Newhouse students find the most difficult part of their broadcast journalism classes is finding story ideas. And it is tough. One strategy Department Chair Chris Tuohey promotes is looking at what journalists in other markets are covering and then seeing if those stories would work in Syracuse. That's how I found today's story.

I started looking for story ideas several weeks before I arrived in San Francisco. One fun story that ran in the local Syracuse paper was about Goat Yoga. Yes, just what you think it is - yoga with goats. So I did a Google search and, to my surprise, there was no goat yoga in the Bay Area. For all the "out there" stuff that happens in San Francisco, this wasn't happening. I did a new search for "Bay+Area+goats" and found the farmer's market in Oakland recently had a goat festival.  I called the public relations person for the farmer's market, and she said, "Yeah, we worked with City Grazing." I then called City Grazing and, lo and behold, yes, they were setting up a goat yoga program with their Yogoats. Their first sessions are in a couple of weeks, so my story was an exclusive preview. The organizer told me over the phone: "I was waiting for someone from the media to call. You're the first." I asked her to arrange a practice session for me and we agreed to meet.

So look at how this came about:

  1. Read the Syracuse newspaper
  2. See a fun story
  3. Investigate whether it's happening in San Francisco
  4. Google search the basic words describing the story
  5. Make some phone calls
  6. Voila - break a (yes, feature) story for your station

It's not any harder than that. But it does take effort, not only to stay up with the news every single day, but also to have an eye for ideas that can turn into TV stories. The three basic elements I tell my students to look for in a TV story are:

  • So what (what difference does it make): A national craze is coming to the Bay Area.
  • Real people: people organizing the yoga classes.
  • Show me don't tell me (video): goat yoga.

Shooting the video was a breeze because the yoga participants and the goats were so cooperative. Except for this shot. Notice how the picture starts shaking in the middle. What's a videographer to do? The little guy was just begging for some attention.

There are a couple of storytelling techniques I tried to apply in this story:

  • Surprises: Rather than jump right in, I let the goat part of the story come a little later. To start, I used a lot of closeup shots of the participants doing yoga that wouldn't reveal what was going on until we were already into the story. Surprises are great for storytellers because viewers remember them. A lot of times the inverted pyramid is the way to go - start with what's most important right off the bat. But when you can, you should try to save the point of the story for later; it makes the story more memorable.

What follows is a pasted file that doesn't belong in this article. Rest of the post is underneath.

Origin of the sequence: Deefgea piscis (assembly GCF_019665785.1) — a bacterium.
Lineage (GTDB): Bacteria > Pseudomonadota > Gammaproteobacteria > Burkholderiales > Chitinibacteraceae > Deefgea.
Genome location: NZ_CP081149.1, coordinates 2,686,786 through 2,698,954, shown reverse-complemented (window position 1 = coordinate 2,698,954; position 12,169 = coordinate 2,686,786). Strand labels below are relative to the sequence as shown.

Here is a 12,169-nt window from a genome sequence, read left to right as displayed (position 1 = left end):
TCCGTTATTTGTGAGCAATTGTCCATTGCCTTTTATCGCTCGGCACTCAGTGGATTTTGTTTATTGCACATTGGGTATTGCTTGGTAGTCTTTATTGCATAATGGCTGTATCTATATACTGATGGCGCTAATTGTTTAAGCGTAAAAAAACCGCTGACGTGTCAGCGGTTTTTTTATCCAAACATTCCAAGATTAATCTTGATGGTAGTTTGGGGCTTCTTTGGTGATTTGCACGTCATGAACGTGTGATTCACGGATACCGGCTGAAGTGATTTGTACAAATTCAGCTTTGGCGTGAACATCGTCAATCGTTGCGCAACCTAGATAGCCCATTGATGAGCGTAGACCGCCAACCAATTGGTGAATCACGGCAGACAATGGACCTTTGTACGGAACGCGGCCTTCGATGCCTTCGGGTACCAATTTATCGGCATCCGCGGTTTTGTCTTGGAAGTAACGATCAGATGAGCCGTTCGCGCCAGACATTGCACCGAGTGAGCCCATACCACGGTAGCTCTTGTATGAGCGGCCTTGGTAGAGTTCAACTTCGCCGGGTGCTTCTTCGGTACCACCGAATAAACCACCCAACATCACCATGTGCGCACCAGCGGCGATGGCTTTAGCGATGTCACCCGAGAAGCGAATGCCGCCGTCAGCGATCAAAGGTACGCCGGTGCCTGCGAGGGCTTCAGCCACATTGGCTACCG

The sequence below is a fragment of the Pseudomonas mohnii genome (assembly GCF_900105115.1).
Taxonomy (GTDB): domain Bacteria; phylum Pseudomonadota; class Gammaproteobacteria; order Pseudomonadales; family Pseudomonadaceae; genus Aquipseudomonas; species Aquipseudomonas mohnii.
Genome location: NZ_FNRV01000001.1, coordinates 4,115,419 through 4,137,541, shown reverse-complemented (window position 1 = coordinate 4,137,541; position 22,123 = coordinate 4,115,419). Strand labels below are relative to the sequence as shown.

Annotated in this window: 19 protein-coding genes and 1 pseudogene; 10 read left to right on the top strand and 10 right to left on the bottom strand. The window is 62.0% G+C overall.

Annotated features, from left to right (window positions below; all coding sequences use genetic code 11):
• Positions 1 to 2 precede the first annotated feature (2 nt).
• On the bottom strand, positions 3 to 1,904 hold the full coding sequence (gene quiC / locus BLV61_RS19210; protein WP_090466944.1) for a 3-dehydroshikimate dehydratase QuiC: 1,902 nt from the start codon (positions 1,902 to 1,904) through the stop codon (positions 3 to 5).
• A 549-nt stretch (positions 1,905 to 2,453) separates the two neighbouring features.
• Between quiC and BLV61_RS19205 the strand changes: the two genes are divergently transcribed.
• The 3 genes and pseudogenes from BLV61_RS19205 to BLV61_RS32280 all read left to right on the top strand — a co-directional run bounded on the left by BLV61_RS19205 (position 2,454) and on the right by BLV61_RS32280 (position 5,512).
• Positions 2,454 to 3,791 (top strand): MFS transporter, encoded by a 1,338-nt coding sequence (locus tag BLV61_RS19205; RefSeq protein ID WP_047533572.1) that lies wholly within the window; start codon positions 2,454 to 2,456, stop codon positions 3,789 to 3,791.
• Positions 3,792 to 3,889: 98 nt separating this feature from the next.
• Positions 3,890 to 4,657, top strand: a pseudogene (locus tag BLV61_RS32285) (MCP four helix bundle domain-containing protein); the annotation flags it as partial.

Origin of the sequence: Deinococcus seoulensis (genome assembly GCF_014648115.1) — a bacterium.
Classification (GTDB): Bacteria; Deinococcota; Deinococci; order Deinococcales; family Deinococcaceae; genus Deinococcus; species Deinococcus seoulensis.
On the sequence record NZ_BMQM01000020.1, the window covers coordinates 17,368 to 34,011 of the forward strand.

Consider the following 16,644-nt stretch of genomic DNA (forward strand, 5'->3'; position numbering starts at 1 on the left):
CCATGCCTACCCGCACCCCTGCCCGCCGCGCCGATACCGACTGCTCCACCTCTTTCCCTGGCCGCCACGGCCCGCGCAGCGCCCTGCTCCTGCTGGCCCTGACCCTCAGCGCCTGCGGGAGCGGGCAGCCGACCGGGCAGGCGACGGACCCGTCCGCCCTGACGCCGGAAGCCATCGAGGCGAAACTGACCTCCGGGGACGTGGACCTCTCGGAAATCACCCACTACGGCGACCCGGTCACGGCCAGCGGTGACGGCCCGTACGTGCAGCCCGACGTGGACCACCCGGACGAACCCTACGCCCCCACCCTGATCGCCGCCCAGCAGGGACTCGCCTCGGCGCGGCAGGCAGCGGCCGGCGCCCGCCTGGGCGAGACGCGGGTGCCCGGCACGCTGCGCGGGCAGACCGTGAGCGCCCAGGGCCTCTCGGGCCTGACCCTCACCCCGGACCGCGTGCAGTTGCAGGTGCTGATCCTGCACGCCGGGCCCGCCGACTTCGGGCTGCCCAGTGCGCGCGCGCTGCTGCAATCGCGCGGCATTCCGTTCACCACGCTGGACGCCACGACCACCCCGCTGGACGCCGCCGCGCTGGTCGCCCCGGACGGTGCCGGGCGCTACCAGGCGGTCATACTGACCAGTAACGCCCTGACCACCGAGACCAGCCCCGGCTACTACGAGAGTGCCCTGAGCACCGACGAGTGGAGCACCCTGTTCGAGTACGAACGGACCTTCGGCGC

• Parallel parking: Hat tip here to KARE TV master storyteller and reporter Boyd Huppert. If you want to learn how to do great TV, watch Boyd's stuff; go listen to him talk. This technique, he says, "is a way to stay in the moment." The idea is to park parts of your voice track in between what the interview subject says. Watch THE STORY below and you'll find it during one of the yoga moves.

Lots of students ask "What should I wear when I'm reporting?" I'm a little old school, so I advocate dressing up. Jacket and tie; the equivalent for women. The reason is I want people to take me seriously. We all get dressed up for important moments in our lives. It sends a message.

However, there's a caveat to that. What we don't want is to distract the viewers with our attire - it must be appropriate for the circumstances. So, when you're reporting on a typical Syracuse blizzard, it would be distracting if you were out there in a sports coat or blouse instead of a parka and hat. Wear what's appropriate. That's why I went home and changed after I knew I'd be goating today.

Just because it's pretty.

Just because it's pretty.

Takeaways:

  1. One of the best storytellers of all time, Tom Wolfe, said when he's reporting he flips on the awareness switch. He makes a conscious effort to be hyperaware of what's going on around him. MMJs should do that, too. Take notice of your surroundings, what you read, what you see on TV. Story ideas are everywhere if you just look for them.
  2. Seek out the industry experts, the folks who have been doing this for a long time. They've got tips on how to tell a better story. You can apply them if you know what they are.
  3. Don't distract the viewers with what you wear. Err on the side of formal, but dress appropriately.

Think before you shoot

The minute good MMJs get their assignments they're thinking about who they're going to talk to and how they're going to shoot the video. Different stories present different opportunities for visual storytelling. Sometimes there are so many things to shoot the key is deciding what to leave out. Other times there may only be one subject in the story, and that means using some basic but essential videography techniques that will make the story shine.